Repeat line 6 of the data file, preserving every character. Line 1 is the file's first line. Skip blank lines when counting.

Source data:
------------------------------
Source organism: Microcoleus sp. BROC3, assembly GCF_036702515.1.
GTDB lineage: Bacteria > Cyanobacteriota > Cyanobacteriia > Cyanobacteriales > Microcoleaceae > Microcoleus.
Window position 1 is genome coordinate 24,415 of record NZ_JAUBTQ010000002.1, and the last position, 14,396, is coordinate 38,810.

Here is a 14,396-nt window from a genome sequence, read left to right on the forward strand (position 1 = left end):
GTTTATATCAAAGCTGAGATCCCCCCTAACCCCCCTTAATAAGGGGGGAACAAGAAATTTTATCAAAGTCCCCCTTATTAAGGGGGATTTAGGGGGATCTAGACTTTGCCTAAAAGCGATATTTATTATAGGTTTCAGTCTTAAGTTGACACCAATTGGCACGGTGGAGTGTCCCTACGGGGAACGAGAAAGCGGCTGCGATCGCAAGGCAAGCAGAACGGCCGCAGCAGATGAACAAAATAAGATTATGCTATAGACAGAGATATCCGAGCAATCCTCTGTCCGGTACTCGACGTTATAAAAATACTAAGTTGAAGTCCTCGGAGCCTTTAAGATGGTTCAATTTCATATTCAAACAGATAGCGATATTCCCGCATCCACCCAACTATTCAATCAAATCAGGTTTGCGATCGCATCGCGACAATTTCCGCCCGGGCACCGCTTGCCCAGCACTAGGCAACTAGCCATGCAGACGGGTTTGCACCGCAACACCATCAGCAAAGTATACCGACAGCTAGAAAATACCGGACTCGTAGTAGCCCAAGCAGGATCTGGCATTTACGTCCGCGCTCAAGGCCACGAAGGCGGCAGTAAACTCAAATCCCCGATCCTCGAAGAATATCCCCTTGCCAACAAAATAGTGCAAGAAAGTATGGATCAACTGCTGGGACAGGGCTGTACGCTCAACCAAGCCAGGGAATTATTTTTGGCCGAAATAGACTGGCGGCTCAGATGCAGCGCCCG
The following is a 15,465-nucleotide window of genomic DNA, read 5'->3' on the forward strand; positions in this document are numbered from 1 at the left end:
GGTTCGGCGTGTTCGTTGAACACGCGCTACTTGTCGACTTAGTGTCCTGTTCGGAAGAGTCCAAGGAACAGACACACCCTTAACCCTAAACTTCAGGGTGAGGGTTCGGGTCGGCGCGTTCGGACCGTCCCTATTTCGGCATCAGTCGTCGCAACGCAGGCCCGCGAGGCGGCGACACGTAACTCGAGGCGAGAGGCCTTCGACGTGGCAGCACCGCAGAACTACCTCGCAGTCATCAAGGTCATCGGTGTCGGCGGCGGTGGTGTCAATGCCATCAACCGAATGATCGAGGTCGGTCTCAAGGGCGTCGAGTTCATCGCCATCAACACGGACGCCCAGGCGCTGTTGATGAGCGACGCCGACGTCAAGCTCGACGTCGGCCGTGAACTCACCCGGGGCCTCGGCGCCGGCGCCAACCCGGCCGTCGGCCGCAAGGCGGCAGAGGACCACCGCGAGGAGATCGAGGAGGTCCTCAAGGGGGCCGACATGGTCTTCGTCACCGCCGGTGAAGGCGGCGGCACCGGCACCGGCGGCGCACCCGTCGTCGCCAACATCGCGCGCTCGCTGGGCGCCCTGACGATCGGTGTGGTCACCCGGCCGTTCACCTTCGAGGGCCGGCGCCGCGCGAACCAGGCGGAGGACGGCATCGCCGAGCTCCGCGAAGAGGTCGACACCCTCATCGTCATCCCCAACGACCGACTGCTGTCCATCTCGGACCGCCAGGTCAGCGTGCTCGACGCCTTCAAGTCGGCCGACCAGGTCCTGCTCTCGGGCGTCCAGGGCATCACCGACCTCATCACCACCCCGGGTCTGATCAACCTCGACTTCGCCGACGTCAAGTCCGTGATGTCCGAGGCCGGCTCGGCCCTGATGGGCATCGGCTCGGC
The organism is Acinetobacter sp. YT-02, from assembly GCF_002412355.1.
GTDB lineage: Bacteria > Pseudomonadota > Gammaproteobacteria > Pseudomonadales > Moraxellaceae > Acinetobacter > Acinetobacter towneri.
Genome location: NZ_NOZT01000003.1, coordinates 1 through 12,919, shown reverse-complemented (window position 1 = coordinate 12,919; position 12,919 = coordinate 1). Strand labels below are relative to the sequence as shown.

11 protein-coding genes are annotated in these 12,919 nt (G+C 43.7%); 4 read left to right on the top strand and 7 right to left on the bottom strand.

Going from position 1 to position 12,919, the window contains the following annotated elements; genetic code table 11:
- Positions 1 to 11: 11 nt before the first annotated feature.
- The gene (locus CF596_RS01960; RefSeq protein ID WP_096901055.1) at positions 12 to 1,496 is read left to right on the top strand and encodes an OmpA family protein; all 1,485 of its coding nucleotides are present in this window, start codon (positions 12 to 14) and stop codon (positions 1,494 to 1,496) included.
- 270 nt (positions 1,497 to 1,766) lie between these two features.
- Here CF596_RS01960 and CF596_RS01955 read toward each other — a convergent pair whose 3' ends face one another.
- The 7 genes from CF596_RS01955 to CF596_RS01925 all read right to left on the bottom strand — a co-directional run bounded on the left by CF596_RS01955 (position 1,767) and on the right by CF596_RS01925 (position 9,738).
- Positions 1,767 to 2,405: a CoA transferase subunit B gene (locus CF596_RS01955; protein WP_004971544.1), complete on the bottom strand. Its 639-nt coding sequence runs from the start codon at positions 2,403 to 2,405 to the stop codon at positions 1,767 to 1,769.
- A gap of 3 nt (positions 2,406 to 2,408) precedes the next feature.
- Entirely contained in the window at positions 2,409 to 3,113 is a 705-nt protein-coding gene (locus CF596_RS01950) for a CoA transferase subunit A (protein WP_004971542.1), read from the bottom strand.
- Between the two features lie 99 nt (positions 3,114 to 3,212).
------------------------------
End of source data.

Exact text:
The following is a 15,465-nucleotide window of genomic DNA, read 5'->3' on the forward strand; positions in this document are numbered from 1 at the left end: